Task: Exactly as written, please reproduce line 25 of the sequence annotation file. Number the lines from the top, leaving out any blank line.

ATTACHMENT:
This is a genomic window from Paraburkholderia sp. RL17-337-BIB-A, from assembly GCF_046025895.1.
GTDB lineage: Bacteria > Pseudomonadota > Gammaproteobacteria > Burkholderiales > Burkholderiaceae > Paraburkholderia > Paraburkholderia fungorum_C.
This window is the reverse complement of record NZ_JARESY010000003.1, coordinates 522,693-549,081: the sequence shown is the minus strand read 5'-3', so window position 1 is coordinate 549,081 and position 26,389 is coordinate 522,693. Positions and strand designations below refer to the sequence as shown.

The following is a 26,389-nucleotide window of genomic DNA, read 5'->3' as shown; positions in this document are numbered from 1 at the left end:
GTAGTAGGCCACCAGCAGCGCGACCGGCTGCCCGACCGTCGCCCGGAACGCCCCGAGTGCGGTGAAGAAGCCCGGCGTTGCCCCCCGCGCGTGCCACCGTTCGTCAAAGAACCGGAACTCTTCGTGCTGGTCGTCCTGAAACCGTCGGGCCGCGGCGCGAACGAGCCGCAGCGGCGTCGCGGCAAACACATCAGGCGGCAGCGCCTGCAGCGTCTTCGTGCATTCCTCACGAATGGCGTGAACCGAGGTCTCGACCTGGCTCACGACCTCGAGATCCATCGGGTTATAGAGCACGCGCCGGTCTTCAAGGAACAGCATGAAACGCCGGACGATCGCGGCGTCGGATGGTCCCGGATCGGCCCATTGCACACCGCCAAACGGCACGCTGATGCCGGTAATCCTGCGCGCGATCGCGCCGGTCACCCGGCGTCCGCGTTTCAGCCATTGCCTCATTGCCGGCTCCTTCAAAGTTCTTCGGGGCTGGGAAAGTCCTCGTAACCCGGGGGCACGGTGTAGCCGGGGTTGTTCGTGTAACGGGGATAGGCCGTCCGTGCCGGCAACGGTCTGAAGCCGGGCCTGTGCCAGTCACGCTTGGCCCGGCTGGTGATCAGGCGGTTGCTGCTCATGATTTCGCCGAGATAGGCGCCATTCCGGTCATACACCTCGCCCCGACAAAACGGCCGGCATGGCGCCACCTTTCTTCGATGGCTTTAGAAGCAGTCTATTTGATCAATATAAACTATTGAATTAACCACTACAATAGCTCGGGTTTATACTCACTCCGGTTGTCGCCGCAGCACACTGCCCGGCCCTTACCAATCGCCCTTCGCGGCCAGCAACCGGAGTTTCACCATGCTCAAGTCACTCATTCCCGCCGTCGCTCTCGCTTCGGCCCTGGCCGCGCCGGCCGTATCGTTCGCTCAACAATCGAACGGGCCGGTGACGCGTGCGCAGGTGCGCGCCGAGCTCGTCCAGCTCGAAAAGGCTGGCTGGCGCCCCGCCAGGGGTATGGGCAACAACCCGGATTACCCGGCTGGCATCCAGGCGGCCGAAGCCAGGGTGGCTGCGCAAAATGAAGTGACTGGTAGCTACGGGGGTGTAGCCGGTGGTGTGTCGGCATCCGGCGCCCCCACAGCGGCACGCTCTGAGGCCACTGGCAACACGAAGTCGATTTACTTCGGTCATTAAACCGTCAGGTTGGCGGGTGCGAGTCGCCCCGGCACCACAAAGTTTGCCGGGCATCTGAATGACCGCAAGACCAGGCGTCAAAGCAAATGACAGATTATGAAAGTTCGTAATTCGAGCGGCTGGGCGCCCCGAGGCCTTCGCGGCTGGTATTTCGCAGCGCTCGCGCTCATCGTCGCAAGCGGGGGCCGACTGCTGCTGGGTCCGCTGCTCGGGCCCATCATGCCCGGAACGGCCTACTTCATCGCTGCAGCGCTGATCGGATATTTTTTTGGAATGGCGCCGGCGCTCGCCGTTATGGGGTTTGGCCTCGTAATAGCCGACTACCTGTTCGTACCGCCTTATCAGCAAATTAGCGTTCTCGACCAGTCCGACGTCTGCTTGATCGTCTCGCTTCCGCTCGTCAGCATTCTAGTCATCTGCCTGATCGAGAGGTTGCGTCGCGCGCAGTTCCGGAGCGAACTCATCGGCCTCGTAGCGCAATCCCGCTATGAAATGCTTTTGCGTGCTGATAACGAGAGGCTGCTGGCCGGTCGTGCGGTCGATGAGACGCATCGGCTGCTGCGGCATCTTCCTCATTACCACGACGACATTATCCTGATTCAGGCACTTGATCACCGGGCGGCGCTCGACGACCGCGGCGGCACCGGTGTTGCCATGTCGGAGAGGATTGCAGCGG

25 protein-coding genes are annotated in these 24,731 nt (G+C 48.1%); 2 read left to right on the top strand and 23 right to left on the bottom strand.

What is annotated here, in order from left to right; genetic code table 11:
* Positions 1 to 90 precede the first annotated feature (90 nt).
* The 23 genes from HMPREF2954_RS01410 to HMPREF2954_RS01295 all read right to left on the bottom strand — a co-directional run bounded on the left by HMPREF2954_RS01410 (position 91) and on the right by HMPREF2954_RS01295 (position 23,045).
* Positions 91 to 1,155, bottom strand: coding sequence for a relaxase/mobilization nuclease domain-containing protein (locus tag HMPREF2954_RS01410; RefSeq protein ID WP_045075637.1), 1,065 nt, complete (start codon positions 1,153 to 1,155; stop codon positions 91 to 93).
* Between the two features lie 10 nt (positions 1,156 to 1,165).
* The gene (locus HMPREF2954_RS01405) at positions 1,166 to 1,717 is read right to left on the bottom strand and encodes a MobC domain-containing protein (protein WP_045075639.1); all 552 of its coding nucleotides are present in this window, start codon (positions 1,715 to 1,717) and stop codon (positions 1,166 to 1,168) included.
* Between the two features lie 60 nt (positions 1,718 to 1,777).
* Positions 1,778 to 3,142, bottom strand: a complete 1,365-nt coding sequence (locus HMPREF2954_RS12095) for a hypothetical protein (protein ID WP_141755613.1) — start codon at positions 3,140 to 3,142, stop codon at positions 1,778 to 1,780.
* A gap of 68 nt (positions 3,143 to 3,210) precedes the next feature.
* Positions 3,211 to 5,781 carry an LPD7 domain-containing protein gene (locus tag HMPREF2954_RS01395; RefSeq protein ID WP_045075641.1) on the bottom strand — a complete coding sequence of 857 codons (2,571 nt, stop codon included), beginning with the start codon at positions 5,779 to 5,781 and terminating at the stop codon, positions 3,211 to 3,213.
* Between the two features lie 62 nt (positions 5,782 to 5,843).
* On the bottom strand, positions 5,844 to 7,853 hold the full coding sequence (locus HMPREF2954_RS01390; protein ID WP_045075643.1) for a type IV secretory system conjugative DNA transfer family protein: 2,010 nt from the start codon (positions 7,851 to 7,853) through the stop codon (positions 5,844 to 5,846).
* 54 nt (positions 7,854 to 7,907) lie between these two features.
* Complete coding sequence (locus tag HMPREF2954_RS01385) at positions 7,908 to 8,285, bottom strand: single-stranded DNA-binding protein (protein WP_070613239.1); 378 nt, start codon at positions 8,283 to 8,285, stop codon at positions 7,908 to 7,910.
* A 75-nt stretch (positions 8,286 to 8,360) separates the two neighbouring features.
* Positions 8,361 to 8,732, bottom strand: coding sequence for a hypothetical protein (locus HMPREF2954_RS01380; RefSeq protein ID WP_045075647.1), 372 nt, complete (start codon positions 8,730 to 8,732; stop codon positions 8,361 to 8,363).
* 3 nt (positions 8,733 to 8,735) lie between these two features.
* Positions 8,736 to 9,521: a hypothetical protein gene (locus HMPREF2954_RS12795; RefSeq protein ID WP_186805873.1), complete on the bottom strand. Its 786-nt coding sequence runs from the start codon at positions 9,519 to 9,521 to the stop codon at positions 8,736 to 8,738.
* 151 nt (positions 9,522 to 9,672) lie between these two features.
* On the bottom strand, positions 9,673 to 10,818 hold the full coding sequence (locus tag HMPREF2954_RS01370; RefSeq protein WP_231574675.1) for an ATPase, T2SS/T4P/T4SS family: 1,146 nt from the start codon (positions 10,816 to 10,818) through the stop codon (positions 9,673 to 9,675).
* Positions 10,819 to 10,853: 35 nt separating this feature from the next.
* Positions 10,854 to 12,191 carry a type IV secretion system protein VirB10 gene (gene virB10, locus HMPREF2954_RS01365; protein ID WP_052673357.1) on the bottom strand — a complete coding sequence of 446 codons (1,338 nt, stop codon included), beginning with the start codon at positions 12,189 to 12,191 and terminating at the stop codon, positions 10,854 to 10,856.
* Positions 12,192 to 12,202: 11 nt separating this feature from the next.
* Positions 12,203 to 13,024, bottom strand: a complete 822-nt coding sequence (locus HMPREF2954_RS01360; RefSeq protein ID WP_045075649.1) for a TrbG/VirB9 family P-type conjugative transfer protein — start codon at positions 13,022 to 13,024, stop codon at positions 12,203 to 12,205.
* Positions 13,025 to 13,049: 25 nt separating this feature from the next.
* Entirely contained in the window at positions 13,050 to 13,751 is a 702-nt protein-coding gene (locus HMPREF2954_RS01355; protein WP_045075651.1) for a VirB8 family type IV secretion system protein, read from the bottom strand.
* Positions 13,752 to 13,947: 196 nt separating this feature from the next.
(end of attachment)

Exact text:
* 151 nt (positions 9,522 to 9,672) lie between these two features.